Trials we participate in are Phase II and Phase III, no Phase 1. Examples of trials we have been involved in are: Breast, Rectal, Gastric, Leukemia, Lymphoma, Lung, Sarcoma, Carcinoid, Prostate, Renal, Ovarian, Myeloma, Melanoma, Pancreas, Brain, Hepatoma, Head and Neck, Uterine and Prostrate Prevention. We also participate in Biospecimen protocols, registries, and quality of life studies.
Clinical trials are research studies that involve people. They are the final step in a long process that begins with research in a lab. Many treatments used today are the result of past clinical trials.
In cancer research, clinical trials are designed to answer questions about new ways to:
- Treat Cancer
- Find and diagnose cancer
- Prevent cancer
- Manage symptoms of cancer or its treatment
Clinical trials take place in phases. For a treatment to become part of standard treatment, it must first go through 3 or 4 clinical trial phases. You do not have to take part in all phases. The early phases make sure the treatment is safe. Later phases show if it works better than the standard treatment.
The purpose of Phase I trials is to find safe doses, to decide how the new treatment should be given and to see how the new treatment affects the human body. Usually 13-30 people take part in a study of this nature.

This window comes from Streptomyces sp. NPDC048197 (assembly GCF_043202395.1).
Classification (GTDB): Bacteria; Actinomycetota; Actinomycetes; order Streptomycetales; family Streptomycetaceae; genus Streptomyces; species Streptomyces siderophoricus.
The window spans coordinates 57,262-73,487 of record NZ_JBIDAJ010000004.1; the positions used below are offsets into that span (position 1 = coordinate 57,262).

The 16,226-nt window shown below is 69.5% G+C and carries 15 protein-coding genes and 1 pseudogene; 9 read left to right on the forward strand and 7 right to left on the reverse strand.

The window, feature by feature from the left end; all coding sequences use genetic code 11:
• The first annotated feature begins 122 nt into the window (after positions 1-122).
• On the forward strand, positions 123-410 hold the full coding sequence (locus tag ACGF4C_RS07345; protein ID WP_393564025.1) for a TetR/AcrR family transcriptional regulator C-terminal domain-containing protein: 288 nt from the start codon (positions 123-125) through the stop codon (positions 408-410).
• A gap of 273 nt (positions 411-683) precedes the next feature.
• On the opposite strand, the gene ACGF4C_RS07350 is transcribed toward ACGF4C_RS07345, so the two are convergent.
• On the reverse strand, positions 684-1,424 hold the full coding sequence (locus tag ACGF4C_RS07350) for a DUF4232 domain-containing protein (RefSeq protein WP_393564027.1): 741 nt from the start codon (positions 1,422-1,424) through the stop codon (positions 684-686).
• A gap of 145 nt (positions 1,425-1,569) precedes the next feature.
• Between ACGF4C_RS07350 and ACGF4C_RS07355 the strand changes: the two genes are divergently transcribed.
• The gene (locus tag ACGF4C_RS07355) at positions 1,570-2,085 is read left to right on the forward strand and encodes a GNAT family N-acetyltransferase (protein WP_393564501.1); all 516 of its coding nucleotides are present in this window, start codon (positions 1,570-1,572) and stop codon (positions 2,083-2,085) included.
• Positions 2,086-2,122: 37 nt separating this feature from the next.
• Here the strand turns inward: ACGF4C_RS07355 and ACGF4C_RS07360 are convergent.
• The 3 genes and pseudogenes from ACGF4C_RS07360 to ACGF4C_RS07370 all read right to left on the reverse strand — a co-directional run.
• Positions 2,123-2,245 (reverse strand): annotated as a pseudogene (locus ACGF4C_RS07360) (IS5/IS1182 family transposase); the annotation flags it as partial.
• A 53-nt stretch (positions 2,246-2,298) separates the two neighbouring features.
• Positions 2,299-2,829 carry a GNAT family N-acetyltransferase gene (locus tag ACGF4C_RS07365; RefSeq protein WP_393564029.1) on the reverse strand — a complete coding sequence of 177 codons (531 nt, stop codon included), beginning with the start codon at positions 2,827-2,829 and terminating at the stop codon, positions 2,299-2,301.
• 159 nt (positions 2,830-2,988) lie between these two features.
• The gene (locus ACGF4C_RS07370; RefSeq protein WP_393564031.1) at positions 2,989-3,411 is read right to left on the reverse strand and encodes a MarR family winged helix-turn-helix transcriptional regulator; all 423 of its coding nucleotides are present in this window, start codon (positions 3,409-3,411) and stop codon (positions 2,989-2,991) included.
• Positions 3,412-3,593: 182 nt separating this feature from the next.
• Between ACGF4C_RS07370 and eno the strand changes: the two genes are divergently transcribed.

Phase II trials determine if the new treatment has an effect on a certain cancer and evaluates how the new treatment affects the human body. Usually less than 100 people take part in these studies.
Phase III trials compare the new treatment (or new use of a treatment) with the current standard treatment. These trials enroll from 100 to thousands of people.
The Cancer Centers of Southwest Oklahoma only participates in Phase II and III clinical trials.
Placebo – A placebo is de-signed to look like the medicine being tested, but it is not active. In some cases, a study may com-pare standard treatment plus a new treatment, to standard treatment plus a placebo. You will be told if the study uses a placebo.
Randomization – Randomization is a process used in some clinical trials to prevent bias. Bias occurs when a trial’s results are affected by human choices or other factors not related to the treatment being tested.
Benefits of a Clinical Trial:
Clinical trials offer high-quality cancer care. If you are in a randomized study and do not receive the new treatment being tested, you will receive the best known standard treatment. This may be as good as, or better than, the new approach.
If a new treatment is proven to work and you are taking it, you may be among the first to benefit.
You have the chance to help others and improve cancer treatment.